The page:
The surgery is performed by arthroscopy. After cleaning the calcified cartilage, the surgeon creates tiny fractures in the adjacent bones (through the use of an awl). Blood and bone marrow(which contains stem cells) seep out of the fractures, creating a blood clot that releases cartilage-building cells. The microfractures are treated as an injury by the body, which is why the surgery results in new, replacement cartilage. The procedure is less effective in treating older patients, overweight patients, or a cartilage lesion larger than 2.5 cm. Further on, chances are high that after only 1 or 2 years of the surgery symptoms start to return as the fibrocartilage wears away, forcing the patient to reengage in articular cartilage repair. This is not always the case and microfracture surgery is therefore considered to be an intermediate step.

The effectiveness of cartilage growth after microfracture surgery is dependent on the patient's bone marrow stem cell population. Increasing the number of stem cells increases the chances of success. Current focus of therapy along these lines is to implant autologous mesenchymal stem cells directly into the cartilage defect, without having to penetrate the subchondral bone.



Osteochondral autograft transplantation surgery (OATS), also called mosaicplasty, is a technique to remove healthy plugs of bone and articular cartilage from one area of the knee (where it is required less) and to put them into the damaged area.

Cartilage Transplant:


This requires two surgeries. The first surgery is an arthroscopy to evaluate the lesion and obtain a biopsy of cartilage. The biopsy allows your specific cartilage cells to be grown and re-implanted at the second operation, usually 6 weeks to 3 years after the original surgery.

Currently, the implantation technique requires an open rather than an arthroscopy. The first part of the surgery is to trim the defect to a stable rim and clear the bony base. A copy of the defect is made from sterile paper and used to trace out the desired cut for harvesting a periosteal patch from the proximal tibia. The periosteum is the living tissue on the outside of bone. This is then sutured onto the defect and the cells are placed within this "pouch".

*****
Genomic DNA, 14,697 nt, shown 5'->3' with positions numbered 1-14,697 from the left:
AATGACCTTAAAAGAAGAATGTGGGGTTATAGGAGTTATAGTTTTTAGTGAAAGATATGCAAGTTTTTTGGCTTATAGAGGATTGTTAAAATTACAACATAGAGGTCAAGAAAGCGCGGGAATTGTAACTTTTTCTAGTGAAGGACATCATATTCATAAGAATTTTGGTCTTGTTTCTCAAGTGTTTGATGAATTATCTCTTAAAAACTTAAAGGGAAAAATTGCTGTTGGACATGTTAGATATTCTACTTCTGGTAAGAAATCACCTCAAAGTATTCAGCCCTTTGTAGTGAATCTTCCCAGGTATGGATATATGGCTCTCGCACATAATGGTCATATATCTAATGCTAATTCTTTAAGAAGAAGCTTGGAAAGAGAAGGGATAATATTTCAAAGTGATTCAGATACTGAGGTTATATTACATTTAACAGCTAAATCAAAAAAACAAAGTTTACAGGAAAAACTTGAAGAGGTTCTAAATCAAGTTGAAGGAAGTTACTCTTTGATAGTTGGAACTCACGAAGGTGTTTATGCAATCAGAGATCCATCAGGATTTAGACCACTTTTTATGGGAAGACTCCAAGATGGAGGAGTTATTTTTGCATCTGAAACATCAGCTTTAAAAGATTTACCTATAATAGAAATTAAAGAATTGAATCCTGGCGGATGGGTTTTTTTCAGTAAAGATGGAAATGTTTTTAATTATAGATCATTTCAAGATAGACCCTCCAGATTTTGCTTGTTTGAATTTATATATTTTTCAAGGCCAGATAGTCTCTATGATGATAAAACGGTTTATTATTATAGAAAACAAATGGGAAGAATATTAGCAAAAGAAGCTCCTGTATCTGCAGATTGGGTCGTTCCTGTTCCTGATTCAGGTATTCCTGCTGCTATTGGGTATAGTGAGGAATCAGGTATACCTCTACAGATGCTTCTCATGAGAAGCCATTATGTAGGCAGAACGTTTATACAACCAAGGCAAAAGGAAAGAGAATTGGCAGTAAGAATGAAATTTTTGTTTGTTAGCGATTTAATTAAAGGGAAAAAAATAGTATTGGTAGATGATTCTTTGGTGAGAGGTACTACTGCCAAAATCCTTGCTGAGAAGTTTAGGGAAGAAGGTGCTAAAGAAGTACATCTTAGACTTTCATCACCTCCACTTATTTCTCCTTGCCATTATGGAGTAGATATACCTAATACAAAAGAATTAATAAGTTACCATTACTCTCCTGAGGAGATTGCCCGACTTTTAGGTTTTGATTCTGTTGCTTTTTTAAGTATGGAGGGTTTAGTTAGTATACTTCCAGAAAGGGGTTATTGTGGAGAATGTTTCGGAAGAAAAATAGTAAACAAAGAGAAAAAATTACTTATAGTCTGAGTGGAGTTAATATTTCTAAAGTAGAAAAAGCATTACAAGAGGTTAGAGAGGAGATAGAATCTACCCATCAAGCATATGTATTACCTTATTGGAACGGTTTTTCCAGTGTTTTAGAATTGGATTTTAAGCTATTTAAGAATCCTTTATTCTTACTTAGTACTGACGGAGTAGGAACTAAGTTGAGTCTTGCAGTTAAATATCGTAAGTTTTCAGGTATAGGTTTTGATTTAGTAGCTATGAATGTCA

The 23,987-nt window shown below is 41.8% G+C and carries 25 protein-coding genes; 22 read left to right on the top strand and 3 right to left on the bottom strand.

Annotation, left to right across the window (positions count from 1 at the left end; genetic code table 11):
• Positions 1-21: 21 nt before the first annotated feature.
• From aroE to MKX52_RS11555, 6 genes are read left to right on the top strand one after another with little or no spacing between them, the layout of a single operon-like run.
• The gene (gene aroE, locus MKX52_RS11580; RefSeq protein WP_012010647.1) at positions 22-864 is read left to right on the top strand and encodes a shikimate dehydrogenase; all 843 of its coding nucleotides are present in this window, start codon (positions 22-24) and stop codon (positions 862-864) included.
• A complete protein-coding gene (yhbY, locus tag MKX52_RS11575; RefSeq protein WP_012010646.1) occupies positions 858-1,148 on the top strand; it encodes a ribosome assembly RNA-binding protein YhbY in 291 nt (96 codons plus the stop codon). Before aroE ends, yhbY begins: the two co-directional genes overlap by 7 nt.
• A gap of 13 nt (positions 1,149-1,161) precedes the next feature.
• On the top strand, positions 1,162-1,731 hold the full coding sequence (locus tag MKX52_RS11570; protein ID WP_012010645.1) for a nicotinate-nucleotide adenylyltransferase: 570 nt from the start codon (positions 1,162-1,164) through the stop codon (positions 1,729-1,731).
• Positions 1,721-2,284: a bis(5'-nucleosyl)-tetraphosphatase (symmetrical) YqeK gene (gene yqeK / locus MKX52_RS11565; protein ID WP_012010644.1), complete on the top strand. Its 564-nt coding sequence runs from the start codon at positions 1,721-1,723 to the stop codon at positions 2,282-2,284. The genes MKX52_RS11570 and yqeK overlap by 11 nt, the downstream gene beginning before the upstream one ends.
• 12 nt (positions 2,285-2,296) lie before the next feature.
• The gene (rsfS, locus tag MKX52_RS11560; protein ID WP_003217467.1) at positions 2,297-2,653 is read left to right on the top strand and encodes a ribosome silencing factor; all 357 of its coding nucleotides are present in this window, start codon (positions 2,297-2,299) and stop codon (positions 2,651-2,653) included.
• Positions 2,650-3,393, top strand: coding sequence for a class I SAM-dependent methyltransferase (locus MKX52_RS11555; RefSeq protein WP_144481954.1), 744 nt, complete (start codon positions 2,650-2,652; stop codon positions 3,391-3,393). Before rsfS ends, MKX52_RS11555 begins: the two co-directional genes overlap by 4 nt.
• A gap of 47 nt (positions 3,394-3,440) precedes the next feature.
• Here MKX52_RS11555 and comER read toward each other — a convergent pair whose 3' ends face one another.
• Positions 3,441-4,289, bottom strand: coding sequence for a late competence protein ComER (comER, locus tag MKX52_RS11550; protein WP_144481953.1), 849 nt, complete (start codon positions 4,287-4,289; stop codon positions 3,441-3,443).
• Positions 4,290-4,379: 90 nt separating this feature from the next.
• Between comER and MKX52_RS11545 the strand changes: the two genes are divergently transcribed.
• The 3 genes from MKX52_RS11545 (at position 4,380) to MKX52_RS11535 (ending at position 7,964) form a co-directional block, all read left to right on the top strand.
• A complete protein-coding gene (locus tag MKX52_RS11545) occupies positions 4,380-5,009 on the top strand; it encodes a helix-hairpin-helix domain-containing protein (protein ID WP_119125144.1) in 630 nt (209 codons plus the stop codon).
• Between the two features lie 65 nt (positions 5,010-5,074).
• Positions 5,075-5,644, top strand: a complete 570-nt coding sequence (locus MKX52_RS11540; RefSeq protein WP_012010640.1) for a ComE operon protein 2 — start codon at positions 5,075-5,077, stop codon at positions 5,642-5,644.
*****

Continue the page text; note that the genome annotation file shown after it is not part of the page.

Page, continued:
The rehabilitation is long and demanding. Individual regimes vary with some centers recommending early motion while others immobilize the knee in plaster for three weeks. Patients are typically allowed to put weight on their operated leg after eight weeks. Physical therapy is continued for up to 12 months, and sporting activities are curtailed during this time.


Autologous chondrocyte transplants were introduced in Sweden in 1987 with the first results published in 1994. The original results were encouraging with an excellent outcome in 88% of patients (with isolated femoral defects) at 32 months.

At present the two main groups publishing results are the Swedish group led by one of the pioneers, M. Britberg, and the U.S.A.-based Genzyme group.

The Swedish published their two to nine year follow up of over 100 patients last year. They evaluated outcome on based patient and physician clinical outcome scales, appearance at arthroscopy and microscopic analysis. The clinical results were good to excellent in a different proportion depending on the indications:

Isolated femoral condyle defects 92%
Ostoechondritis dissecans 89%
Patella 65%
Femoral condyle defects with A.C.L. repair 75%